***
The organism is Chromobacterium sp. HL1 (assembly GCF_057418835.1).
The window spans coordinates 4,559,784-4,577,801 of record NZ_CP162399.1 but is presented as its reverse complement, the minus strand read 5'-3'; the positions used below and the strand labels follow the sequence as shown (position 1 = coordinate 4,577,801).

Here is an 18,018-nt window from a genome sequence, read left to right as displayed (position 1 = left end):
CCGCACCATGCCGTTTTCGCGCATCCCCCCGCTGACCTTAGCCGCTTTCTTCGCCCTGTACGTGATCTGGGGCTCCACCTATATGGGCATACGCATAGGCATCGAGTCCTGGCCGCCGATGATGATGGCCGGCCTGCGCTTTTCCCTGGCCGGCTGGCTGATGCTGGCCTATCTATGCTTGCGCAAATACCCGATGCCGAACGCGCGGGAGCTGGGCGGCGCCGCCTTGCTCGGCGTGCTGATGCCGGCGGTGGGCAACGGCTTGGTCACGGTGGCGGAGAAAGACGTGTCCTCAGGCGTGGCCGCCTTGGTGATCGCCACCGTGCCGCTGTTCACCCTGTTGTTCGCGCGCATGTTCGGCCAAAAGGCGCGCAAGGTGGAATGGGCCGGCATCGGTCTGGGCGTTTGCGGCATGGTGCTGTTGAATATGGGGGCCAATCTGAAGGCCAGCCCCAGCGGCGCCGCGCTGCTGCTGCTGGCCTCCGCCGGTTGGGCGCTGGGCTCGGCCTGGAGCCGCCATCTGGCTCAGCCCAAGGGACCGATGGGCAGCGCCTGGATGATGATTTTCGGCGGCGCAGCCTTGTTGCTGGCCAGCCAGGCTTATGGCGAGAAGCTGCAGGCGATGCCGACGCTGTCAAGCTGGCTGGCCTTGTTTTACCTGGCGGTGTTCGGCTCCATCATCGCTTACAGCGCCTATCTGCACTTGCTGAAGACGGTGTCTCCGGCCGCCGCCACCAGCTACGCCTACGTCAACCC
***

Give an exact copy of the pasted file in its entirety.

The organism is Chromobacterium sp. HL1 (assembly GCF_057418835.1).
The window spans coordinates 4,559,784-4,577,801 of record NZ_CP162399.1 but is presented as its reverse complement, the minus strand read 5'-3'; the positions used below and the strand labels follow the sequence as shown (position 1 = coordinate 4,577,801).

Here is an 18,018-nt window from a genome sequence, read left to right as displayed (position 1 = left end):
CCGCACCATGCCGTTTTCGCGCATCCCCCCGCTGACCTTAGCCGCTTTCTTCGCCCTGTACGTGATCTGGGGCTCCACCTATATGGGCATACGCATAGGCATCGAGTCCTGGCCGCCGATGATGATGGCCGGCCTGCGCTTTTCCCTGGCCGGCTGGCTGATGCTGGCCTATCTATGCTTGCGCAAATACCCGATGCCGAACGCGCGGGAGCTGGGCGGCGCCGCCTTGCTCGGCGTGCTGATGCCGGCGGTGGGCAACGGCTTGGTCACGGTGGCGGAGAAAGACGTGTCCTCAGGCGTGGCCGCCTTGGTGATCGCCACCGTGCCGCTGTTCACCCTGTTGTTCGCGCGCATGTTCGGCCAAAAGGCGCGCAAGGTGGAATGGGCCGGCATCGGTCTGGGCGTTTGCGGCATGGTGCTGTTGAATATGGGGGCCAATCTGAAGGCCAGCCCCAGCGGCGCCGCGCTGCTGCTGCTGGCCTCCGCCGGTTGGGCGCTGGGCTCGGCCTGGAGCCGCCATCTGGCTCAGCCCAAGGGACCGATGGGCAGCGCCTGGATGATGATTTTCGGCGGCGCAGCCTTGTTGCTGGCCAGCCAGGCTTATGGCGAGAAGCTGCAGGCGATGCCGACGCTGTCAAGCTGGCTGGCCTTGTTTTACCTGGCGGTGTTCGGCTCCATCATCGCTTACAGCGCCTATCTGCACTTGCTGAAGACGGTGTCTCCGGCCGCCGCCACCAGCTACGCCTACGTCAACCC